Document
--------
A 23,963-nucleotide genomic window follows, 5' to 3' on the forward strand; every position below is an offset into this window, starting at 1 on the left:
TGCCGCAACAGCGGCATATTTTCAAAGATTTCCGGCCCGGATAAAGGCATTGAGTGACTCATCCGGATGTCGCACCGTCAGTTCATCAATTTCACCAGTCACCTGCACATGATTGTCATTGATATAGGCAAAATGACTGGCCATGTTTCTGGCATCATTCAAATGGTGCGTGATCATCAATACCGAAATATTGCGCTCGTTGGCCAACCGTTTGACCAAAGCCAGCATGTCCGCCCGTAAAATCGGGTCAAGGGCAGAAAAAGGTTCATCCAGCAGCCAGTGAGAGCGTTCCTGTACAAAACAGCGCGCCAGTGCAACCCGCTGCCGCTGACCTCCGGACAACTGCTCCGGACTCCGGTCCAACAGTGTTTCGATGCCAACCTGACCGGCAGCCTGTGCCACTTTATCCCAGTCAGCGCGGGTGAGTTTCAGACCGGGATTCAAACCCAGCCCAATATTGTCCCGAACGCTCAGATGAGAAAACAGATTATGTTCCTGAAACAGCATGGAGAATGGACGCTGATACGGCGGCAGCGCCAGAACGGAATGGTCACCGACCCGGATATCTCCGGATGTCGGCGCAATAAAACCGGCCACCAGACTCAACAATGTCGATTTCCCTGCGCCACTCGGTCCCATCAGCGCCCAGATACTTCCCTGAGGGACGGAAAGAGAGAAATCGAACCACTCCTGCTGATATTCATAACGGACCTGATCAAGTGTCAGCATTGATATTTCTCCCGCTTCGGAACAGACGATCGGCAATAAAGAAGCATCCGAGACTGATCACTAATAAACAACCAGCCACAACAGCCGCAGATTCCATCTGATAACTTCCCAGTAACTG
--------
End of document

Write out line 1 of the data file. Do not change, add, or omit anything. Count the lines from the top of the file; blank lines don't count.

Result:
A 23,963-nucleotide genomic window follows, 5' to 3' on the forward strand; every position below is an offset into this window, starting at 1 on the left: